Teen Safety During the 100 Deadliest Days

The 100 deadliest days of summer are almost here. These deadly days are the summer days after many schools have let out, between Memorial Day and Labor Day, when more teen traffic fatalities historically have occurred. In 2016, the most recent year for which data is available, during the 100 deadliest days of summer more than 1,050 people died in crashes involving teenage drivers. This figure averages out to over 10 people dying each day, which is a 14 percent increase compared to the rest of the year, according to the AAA Foundation for Highway Safety.

Fatality Facts During the Deadliest Days

The data shows that speeding was one of the biggest factors in teen accidents during this time period. In fact, 29 percent of the motor vehicle deaths involving teen drivers were related to speed. The other major factor was driving at night. Of the fatality accidents, 36 percent happened between 9 p.m. and 5 a.m. Nighttime crashes involving teenagers increased by 22 percent during the deadliest days of 2016, compared to the rest of the year.

Additionally, distracted driving and not wearing seatbelts are also major reasons for teen accidents and deaths.

South Carolina Nighttime Driving Restrictions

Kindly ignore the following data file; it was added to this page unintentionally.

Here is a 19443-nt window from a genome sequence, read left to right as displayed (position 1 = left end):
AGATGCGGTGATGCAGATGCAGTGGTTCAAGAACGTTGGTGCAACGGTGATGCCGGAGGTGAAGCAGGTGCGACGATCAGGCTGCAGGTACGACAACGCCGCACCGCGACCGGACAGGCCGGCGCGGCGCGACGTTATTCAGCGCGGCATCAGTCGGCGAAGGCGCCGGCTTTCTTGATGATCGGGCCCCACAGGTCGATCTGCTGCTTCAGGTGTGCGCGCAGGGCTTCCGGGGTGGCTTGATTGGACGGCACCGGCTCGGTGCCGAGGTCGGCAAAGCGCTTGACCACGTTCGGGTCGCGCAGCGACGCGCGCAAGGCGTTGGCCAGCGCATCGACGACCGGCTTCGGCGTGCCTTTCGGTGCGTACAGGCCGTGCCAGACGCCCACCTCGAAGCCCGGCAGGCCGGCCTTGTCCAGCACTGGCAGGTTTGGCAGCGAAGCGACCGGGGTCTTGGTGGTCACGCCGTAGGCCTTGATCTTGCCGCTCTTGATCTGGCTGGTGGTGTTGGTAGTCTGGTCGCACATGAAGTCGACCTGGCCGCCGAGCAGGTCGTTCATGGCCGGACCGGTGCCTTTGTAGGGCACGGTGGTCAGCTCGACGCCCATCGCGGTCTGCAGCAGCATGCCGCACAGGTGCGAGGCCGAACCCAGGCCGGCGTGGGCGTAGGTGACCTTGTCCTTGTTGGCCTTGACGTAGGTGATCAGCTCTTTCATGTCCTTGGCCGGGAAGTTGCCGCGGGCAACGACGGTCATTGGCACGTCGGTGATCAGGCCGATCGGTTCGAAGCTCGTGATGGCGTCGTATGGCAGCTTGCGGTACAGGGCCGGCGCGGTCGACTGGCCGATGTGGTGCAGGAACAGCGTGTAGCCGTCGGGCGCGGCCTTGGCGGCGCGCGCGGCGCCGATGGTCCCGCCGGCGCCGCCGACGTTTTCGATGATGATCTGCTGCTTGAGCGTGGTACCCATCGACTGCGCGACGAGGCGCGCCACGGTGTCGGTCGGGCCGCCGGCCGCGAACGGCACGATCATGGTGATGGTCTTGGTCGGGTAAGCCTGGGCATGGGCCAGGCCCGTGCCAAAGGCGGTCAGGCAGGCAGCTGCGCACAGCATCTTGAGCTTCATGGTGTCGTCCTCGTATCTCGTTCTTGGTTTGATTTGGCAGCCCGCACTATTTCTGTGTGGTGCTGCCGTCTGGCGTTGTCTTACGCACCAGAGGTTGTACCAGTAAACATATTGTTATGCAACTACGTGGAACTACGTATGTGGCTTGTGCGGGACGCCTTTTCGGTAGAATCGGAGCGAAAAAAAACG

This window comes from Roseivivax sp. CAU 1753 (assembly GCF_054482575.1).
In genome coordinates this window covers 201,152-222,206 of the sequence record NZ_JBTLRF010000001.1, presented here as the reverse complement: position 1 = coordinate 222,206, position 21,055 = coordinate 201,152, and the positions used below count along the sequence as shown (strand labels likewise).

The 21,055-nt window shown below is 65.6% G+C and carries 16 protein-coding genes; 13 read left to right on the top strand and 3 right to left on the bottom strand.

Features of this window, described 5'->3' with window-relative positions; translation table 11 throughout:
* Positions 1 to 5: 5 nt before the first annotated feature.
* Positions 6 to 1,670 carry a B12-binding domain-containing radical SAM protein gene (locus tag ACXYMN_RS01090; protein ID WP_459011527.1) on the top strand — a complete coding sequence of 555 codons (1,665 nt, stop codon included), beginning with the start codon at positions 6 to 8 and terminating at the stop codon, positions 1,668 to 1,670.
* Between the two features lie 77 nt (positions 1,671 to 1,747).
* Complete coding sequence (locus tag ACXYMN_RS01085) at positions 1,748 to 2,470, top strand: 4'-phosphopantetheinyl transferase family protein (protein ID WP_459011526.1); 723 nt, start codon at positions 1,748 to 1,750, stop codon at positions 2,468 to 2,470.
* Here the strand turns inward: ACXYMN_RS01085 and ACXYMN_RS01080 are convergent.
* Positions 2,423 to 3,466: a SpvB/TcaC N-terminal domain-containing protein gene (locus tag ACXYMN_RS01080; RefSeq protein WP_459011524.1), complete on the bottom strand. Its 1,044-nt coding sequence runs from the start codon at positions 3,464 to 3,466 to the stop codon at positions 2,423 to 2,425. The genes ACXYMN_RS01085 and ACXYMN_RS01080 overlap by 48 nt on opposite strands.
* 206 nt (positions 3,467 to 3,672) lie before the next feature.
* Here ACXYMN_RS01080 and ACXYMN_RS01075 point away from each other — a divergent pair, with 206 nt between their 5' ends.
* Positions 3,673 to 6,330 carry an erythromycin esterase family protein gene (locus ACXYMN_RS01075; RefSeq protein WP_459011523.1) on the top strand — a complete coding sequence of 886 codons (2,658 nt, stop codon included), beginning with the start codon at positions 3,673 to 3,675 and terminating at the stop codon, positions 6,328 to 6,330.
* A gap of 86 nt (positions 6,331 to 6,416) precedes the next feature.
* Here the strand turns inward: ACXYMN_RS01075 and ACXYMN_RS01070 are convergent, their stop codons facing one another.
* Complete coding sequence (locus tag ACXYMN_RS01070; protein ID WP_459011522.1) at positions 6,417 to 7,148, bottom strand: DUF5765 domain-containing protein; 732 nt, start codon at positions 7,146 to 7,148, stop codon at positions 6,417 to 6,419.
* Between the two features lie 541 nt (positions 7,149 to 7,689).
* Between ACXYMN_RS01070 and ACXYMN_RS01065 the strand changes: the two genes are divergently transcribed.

When it comes to nighttime driving, it’s important for teens and parents to remember that there are state laws that restrict when teenagers can drive. Teenagers who are not yet 17 years old and haven’t earned their full driver’s license privileges are restricted as to when and with whom they can drive at night in South Carolina:

  • Conditional license for 15 year olds: With a conditional license, teens are required to have a licensed driver who is at least 21 years old in the car while driving between 8 p.m. and midnight during summer daylight time. (During standard time, hours are between 6 p.m. and midnight.) Between midnight and 6 a.m., teens with a conditional license may drive with a parent or legal guardian.
  • Special restricted license for 16 year olds: The nighttime restrictions are the same as for a conditional license, except that teens who have this restricted license can ask for a waiver of time restrictions if the restrictions adversely affect work, school or other vocational or employment opportunities. They will need to show statements from both parents and school or work officials.

What Parents Can Do

AAA recommends that parents frequently communicate with teenagers about their driving, including discussing risky behaviors, not only during the deadliest days, but all year long. Speeding and other traffic violations are not only dangerous, they can also affect a teenager’s ability to get a full license. For example, teens who are younger than 17 who accrue 6 or more points on their driving records for violations or at-fault accidents, if they haven’t held a restricted license for a year, face having their licenses suspended for six months.

Young people learn by example, so parents should also model safe driving habits themselves. Additionally, AAA recommends setting driving rules and limits that are stricter than state laws.

Experienced Columbia Car Accident Attorneys

If you’ve been in a car accident, our knowledgeable attorneys at the Louthian Law Firm are here to help you. Contact us today to schedule a free, no-obligation consultation.